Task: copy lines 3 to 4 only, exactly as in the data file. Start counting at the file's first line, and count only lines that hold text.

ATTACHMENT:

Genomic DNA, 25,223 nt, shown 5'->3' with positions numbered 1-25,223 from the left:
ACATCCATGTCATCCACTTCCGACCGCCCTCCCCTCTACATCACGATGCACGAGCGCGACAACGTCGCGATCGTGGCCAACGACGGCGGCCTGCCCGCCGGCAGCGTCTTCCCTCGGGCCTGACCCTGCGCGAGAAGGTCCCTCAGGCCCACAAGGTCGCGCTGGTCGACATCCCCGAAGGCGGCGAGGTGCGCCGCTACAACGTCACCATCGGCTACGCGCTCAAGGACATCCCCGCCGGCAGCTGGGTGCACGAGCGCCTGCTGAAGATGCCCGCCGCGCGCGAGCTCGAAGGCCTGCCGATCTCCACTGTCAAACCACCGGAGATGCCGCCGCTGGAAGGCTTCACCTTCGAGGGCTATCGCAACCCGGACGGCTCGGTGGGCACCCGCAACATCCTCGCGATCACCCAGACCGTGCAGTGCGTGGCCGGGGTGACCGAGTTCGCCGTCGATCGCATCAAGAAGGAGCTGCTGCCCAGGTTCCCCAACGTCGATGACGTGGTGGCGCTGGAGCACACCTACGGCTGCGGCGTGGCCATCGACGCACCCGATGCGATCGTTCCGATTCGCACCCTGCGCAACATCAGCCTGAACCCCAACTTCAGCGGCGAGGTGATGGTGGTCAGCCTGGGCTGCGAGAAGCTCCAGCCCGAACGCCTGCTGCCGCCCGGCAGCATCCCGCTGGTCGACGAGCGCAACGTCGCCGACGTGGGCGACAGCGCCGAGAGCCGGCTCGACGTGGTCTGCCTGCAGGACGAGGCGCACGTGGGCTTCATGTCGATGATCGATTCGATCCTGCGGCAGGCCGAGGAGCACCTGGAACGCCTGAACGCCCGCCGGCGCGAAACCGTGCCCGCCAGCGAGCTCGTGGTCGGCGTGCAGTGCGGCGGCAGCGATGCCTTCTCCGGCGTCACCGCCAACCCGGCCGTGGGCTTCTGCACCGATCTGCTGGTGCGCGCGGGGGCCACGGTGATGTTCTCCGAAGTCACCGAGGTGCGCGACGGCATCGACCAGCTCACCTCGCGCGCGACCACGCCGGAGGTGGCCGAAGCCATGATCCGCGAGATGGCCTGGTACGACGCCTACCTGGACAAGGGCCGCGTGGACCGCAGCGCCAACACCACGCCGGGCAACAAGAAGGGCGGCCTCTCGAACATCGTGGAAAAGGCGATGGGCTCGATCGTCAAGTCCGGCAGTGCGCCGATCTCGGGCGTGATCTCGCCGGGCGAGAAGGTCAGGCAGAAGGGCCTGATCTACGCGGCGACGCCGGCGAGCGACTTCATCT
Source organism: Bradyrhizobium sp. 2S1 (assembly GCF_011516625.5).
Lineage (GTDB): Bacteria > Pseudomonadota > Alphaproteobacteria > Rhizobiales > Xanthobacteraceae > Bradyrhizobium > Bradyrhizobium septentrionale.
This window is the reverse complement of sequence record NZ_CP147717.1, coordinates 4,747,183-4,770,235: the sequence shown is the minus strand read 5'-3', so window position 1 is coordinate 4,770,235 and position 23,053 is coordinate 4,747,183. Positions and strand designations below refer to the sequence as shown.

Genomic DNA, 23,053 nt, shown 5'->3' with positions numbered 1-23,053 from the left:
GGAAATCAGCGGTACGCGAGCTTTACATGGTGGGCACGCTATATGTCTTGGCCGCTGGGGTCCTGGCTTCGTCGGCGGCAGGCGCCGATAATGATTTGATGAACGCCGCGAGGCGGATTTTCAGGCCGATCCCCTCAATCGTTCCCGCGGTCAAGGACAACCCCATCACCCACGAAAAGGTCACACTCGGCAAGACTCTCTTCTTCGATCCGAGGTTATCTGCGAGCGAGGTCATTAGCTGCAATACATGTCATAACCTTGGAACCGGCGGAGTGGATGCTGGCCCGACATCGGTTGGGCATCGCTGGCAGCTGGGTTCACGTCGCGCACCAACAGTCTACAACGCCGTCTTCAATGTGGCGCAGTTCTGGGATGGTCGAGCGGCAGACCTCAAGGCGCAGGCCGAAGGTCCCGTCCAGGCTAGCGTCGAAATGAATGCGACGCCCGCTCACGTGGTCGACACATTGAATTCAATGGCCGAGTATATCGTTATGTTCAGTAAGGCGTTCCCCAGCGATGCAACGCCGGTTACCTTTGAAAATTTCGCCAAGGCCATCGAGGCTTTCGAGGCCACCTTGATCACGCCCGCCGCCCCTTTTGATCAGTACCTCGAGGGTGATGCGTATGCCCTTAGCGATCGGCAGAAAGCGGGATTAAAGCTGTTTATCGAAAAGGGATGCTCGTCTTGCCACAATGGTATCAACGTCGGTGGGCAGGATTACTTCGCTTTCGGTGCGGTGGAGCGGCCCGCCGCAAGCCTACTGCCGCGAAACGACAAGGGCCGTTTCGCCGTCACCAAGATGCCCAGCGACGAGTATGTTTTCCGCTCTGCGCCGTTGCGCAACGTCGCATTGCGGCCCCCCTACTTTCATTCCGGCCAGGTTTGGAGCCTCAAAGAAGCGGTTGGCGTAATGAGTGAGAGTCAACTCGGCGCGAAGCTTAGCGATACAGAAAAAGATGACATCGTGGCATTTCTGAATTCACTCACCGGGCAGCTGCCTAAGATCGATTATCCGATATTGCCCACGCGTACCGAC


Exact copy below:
Source organism: Bradyrhizobium sp. 2S1 (assembly GCF_011516625.5).
Lineage (GTDB): Bacteria > Pseudomonadota > Alphaproteobacteria > Rhizobiales > Xanthobacteraceae > Bradyrhizobium > Bradyrhizobium septentrionale.